Technology is constantly growing, and the more it grows, the faster it expands. Is there a ceiling, an asymptote, a point at which the growth will be uncontrolled? Many AI experts think so, and they have called this event the Singularity.
The predicted Singularity is a sudden jump in technology. The term itself refers to the mathematical concept of a singularity, which is an actual point in space and time where existing models of reality do not apply. This occurs within black holes, in which equations of relativity do not work.
The theory is based on an observation by Gordon Moore, a co-founder of Intel. Moore’s Law states that approximately every 24 months, the power of computers increase exponentially. Both the speed of computer chips and the room for them on the motherboard double, causing the total power to quadruple. The Singularity proposition is also heavily based on the theory of evolution—as entities get more complex, their rate of development speeds up tremendously.
As the power of computers increases, their ability to accomplish things better and faster follows automatically. If both increase exponentially, improvements will occur suddenly and drastically, creating a future that we aren’t even able to imagine. This future is called the Singularity.
What kinds of changes will likely occur? This depends on which expert you ask.
Nearly all agree on one thing—nanotechnology will be the next big thing. Nanotechnology is the science where atoms and molecules are manipulated to create new products. This will lead to major productivity, and problems from global warming to poverty could be within our power to fix.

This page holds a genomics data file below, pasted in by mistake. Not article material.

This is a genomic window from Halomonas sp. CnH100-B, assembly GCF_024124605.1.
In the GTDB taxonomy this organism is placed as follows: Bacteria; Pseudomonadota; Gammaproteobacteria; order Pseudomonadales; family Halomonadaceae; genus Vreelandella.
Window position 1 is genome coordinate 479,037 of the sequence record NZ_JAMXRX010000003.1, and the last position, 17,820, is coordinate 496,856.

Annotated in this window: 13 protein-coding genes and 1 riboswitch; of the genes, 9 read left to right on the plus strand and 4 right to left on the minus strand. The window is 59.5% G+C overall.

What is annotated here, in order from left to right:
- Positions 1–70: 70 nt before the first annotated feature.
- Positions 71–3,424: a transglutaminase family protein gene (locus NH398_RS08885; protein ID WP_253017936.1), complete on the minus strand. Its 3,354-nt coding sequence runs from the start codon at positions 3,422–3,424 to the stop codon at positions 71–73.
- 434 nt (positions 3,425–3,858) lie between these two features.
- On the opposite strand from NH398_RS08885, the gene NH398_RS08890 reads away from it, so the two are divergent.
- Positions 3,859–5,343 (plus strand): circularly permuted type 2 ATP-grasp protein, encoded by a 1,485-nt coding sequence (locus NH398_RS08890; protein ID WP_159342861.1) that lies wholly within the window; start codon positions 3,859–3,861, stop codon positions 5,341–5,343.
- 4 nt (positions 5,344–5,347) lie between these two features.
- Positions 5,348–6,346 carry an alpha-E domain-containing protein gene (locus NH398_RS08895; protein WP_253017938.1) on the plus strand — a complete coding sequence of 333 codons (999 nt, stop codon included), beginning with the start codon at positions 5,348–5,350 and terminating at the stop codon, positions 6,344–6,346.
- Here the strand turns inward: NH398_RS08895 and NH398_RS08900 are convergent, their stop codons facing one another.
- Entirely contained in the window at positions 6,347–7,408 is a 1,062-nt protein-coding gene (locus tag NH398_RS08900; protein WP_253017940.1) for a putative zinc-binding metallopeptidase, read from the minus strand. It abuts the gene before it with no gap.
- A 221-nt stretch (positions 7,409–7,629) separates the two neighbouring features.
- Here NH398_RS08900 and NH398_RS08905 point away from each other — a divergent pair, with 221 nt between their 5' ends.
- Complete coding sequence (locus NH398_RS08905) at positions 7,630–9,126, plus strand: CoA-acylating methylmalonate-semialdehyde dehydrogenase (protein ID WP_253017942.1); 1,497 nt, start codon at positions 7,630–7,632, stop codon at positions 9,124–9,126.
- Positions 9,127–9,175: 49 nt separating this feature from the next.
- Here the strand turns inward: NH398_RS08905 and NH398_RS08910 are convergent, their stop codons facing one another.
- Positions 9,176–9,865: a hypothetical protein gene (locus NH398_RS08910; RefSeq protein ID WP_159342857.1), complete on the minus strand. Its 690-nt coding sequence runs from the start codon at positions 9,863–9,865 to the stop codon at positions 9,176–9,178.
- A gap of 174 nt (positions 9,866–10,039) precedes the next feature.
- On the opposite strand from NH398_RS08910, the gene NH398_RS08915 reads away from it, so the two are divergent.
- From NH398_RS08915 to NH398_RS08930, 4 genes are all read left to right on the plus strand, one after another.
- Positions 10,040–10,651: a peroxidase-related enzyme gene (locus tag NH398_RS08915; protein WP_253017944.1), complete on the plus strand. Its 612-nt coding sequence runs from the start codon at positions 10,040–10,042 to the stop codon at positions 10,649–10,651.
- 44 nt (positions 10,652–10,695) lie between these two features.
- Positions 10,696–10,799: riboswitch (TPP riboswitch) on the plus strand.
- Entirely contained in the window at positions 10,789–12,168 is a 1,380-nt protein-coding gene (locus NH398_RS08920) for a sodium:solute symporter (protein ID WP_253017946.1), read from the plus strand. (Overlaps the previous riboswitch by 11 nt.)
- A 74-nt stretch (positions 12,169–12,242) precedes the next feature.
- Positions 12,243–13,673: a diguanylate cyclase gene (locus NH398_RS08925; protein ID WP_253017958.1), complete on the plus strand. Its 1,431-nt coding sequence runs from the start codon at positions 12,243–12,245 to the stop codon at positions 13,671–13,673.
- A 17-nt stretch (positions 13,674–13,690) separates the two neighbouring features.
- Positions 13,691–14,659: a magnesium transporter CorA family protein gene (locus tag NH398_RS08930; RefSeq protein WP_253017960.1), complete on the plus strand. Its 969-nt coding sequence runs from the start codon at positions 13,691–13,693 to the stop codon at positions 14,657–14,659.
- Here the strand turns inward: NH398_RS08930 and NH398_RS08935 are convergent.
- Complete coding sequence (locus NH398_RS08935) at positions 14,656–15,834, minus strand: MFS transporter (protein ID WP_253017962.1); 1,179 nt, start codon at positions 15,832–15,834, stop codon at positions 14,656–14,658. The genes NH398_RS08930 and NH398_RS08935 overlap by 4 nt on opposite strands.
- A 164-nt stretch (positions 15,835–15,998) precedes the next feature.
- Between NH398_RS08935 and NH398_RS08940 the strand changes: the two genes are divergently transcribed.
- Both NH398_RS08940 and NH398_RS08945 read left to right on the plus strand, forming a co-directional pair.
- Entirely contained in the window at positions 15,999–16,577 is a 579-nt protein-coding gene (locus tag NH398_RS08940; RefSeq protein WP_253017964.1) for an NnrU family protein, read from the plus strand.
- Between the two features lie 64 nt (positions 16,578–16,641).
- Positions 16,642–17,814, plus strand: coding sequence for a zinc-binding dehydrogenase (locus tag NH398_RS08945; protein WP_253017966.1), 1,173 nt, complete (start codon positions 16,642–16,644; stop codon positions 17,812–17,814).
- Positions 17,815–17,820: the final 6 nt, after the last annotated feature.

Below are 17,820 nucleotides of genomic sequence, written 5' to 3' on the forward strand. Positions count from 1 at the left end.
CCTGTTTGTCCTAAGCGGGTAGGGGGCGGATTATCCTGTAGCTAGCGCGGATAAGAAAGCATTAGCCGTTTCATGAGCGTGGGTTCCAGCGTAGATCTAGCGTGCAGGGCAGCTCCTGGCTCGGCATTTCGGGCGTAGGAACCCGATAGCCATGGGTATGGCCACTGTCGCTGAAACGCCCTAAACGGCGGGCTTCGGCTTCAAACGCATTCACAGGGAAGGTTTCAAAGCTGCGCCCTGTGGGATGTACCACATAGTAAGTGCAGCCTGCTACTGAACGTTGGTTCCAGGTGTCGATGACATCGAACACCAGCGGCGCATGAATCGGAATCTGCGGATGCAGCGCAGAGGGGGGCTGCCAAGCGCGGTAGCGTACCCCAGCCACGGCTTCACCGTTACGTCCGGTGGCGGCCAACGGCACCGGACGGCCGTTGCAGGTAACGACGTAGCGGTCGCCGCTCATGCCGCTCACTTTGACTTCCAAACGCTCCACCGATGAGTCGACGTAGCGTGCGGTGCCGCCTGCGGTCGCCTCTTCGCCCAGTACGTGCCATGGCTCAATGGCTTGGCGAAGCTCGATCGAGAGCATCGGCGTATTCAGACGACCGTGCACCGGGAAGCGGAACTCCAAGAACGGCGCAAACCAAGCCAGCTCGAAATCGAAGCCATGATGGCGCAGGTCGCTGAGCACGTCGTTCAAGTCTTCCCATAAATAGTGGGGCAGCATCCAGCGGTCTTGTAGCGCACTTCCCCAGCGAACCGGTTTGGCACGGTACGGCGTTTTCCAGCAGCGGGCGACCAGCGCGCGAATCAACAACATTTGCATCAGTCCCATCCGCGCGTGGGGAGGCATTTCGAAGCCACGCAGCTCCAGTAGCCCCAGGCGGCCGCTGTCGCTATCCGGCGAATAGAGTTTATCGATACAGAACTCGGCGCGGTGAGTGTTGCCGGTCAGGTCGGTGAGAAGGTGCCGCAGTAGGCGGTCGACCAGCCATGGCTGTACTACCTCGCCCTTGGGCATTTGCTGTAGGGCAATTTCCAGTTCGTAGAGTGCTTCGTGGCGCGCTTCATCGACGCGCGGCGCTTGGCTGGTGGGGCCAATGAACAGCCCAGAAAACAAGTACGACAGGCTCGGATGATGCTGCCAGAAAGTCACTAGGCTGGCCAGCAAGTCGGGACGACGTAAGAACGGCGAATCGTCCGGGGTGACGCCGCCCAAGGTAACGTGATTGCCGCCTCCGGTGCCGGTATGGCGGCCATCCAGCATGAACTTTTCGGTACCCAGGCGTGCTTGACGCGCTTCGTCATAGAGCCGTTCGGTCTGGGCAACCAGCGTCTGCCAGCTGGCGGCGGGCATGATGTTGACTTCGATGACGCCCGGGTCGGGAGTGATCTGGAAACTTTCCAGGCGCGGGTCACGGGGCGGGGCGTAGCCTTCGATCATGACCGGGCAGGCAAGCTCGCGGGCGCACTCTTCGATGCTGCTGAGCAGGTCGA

How will humans be able to keep up with such uncontrolled growth? Many people predict that, through nanotechnology and Artificial Intelligence, robots made of carefully constructed molecules will enter human bodies. “Nanobots” will be controlled by thought and could perform several functions. In the beginning they would perform simple feats such as remembering facts or acting as calculators. Eventually they will enable a virtual reality, to the point of suppressing our 6 senses on command and substituting code and logic to fill in the missing details. People could hold conversations or business meetings in their heads with people who are on the other side of the planet. This system contains obvious risks—what would happen if these nanobots malfunction or somehow get hacked into? Or will that not be an issue by the time they’re implemented? As these ideas are theoretical to begin with, it is difficult to tell.
This advance in technology would parallel advances in genetics. Areas such as stem cell research already hold much promise for the future of medicine. As we discover the science behind the aging process, we could use genetics to slow it down. Medications could control miniscule problems at molecular levels. Eventually, we could be able to block messages from DNA and RNA to the human body, effectively changing our genetic makeup.
This is not science fiction. These are actual predictions by people who study Artificial Intelligence. Fanciful, exaggerated, and far-fetched? Perhaps. But when you consider how much growth exponential implies, perhaps not.
How close are we to the Singularity? It is difficult to tell; most estimates predict its arrival somewhere between 20 and 140 years from now. Living in the present, it is hard to look to the past and make a prediction about the future, particularly where exponential growth is concerned. Those who lived in the ‘20s could hardly imagine a lunar landing in the ‘60s, and the people in the ‘60s couldn’t imagine the growth of the computer as we know it in the twenty-first century. Maybe none of the Singularity predictions will come true, or maybe what actually happens will be so different that it is not recognizable from the hypothesis. We can only wait and see.